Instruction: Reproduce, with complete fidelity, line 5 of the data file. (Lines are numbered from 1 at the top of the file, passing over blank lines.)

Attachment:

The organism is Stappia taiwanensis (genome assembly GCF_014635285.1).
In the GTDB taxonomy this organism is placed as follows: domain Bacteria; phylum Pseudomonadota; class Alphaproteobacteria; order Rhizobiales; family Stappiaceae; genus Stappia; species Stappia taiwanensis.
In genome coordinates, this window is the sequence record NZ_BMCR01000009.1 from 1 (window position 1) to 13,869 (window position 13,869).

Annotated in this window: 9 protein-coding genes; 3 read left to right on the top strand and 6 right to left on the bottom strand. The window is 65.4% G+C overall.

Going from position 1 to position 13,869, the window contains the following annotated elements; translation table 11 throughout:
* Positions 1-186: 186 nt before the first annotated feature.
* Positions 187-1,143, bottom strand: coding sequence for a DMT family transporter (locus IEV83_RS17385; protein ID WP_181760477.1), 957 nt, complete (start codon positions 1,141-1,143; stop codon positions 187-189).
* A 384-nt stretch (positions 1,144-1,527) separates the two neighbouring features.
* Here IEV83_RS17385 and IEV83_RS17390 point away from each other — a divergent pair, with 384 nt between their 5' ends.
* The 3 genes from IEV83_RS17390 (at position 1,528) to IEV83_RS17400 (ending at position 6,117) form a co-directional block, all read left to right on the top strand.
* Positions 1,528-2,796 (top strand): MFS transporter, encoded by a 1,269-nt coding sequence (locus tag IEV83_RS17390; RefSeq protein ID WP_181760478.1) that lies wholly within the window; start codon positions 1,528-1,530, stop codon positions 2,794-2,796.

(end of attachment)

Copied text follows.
Going from position 1 to position 13,869, the window contains the following annotated elements; translation table 11 throughout: